My advice for getting started would be to learn Solidity, the programming language used for building apps to take advantage of Ethereum. You will also need a knowledge of languages like Python and JavaScript to be able to let your users interact with your applications. Below is a simple Hello, World app taken from Solidity's website.

pragma solidity ^0.8.0;
contract MyContract {
    function helloWorld() public pure returns (string memory) {
        return "Hello, World!";
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More information can be found at

4. GraphQL

Moving away from broader language categories into more design and architecture, GraphQL aims to solve a couple of the problems of REST APIs. It was designed by Facebook to in order help them streamline getting data from their servers to their client apps.

Instead of declaring endpoints for your API, you have one GraphQL endpoint that you pass your queries and mutations to. A query is essentially a defined set of data you want back from your server. You would use queries to define the structure of the data and how many records you want back from your server. Mutations can be thought of as a traditional create, update, or delete command. You send data to the server that you are creating or updating or whatever you want to do with it.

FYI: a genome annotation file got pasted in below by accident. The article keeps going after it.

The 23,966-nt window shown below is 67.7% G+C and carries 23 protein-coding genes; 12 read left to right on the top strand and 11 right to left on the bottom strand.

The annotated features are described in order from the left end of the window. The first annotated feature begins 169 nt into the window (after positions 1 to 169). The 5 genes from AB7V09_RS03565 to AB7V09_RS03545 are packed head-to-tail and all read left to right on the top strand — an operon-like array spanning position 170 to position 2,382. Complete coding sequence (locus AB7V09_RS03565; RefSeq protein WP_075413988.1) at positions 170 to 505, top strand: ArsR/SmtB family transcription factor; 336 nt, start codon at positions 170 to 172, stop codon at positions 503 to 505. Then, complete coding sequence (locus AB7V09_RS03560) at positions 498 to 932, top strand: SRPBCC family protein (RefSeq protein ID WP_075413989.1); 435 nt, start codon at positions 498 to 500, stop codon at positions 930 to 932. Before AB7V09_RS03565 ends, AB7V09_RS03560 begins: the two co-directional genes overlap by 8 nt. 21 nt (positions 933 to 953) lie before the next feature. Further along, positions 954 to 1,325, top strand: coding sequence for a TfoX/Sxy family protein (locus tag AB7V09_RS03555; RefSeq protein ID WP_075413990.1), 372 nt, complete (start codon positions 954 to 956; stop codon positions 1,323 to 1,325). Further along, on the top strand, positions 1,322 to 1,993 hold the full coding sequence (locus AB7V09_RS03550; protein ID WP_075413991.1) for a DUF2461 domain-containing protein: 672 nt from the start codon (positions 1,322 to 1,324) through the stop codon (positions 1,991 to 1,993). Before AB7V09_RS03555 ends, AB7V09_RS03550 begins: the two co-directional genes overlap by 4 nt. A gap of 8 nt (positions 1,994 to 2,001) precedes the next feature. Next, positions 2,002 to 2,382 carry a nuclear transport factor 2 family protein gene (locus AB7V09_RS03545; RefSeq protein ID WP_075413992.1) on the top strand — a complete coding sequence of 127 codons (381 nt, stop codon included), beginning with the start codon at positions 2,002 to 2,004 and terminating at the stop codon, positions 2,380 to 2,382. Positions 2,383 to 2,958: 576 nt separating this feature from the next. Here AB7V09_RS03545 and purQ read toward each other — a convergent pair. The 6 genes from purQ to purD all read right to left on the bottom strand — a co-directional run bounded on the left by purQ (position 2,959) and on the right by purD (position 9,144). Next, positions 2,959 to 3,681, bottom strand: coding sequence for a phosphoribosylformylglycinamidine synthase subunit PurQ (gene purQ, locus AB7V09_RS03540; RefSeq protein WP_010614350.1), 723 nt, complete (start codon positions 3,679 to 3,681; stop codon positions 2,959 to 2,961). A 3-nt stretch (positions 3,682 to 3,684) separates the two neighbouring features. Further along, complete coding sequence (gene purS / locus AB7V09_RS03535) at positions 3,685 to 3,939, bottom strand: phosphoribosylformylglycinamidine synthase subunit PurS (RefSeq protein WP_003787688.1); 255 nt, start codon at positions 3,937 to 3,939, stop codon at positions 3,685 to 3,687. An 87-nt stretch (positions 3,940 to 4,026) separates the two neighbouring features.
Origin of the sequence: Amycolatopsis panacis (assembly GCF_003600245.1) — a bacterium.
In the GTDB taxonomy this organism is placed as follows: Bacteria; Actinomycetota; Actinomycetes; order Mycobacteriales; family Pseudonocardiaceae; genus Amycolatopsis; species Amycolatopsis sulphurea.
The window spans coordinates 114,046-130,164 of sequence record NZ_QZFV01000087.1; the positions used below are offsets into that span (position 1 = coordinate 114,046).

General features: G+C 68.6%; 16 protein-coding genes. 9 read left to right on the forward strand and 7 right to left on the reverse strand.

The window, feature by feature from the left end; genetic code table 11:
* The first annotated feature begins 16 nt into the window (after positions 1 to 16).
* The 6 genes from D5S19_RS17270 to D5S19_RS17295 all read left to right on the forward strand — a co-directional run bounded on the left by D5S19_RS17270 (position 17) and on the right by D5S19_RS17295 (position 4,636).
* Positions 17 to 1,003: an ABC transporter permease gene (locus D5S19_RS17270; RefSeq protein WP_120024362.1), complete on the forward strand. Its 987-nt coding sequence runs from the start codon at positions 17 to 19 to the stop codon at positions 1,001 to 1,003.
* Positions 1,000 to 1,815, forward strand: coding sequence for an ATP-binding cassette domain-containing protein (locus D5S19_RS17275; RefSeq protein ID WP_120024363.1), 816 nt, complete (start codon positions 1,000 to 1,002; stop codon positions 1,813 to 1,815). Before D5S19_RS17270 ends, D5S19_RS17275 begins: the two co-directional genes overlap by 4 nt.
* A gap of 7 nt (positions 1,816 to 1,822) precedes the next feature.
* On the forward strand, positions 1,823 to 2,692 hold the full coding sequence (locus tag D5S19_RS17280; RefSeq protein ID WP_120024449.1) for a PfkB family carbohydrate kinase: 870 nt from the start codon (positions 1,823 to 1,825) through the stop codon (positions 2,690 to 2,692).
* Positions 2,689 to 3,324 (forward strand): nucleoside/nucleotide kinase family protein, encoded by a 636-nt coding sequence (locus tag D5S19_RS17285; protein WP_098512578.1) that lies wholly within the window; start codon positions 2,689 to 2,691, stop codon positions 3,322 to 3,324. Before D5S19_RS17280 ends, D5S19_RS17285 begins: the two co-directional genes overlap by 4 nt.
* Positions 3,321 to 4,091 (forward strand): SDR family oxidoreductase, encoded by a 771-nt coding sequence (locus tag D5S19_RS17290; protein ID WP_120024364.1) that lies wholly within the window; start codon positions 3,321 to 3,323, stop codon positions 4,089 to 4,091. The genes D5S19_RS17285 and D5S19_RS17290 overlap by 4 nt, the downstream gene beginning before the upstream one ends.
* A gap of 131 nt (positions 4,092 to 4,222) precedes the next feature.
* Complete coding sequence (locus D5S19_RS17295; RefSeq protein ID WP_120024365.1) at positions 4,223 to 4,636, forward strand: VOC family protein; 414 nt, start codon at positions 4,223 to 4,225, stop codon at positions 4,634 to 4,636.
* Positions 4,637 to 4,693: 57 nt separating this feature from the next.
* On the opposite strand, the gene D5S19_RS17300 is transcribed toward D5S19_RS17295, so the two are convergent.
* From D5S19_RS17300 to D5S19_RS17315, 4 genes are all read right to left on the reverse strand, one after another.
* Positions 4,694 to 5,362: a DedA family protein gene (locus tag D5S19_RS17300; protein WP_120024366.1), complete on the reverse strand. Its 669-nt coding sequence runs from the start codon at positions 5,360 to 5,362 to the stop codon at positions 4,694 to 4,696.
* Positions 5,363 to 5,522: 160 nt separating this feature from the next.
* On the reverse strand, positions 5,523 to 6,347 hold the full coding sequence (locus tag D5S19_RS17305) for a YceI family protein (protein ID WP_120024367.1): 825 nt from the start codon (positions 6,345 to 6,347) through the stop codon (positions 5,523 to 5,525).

GraphQL aims to simplify retrieval and management between clients and servers. You no longer are fetching more or fewer data than what you expected and really don’t need to create a bunch of DTOs to manage requests and responses. You just define your object types and then you can specify what fields from it you want your server to return.

Will GraphQL replace REST? Well no, I don’t think so. Each has a specific use case. Sometimes, setting up a REST API might work better for your app. Other times you might want to use GraphQL. Why I think GraphQL is worth learning because of how much more complicated our data is becoming. Complicated data models no longer need to have complicated logic to build your dataset on your backend. With GraphQL, you tell the server exactly what you want back.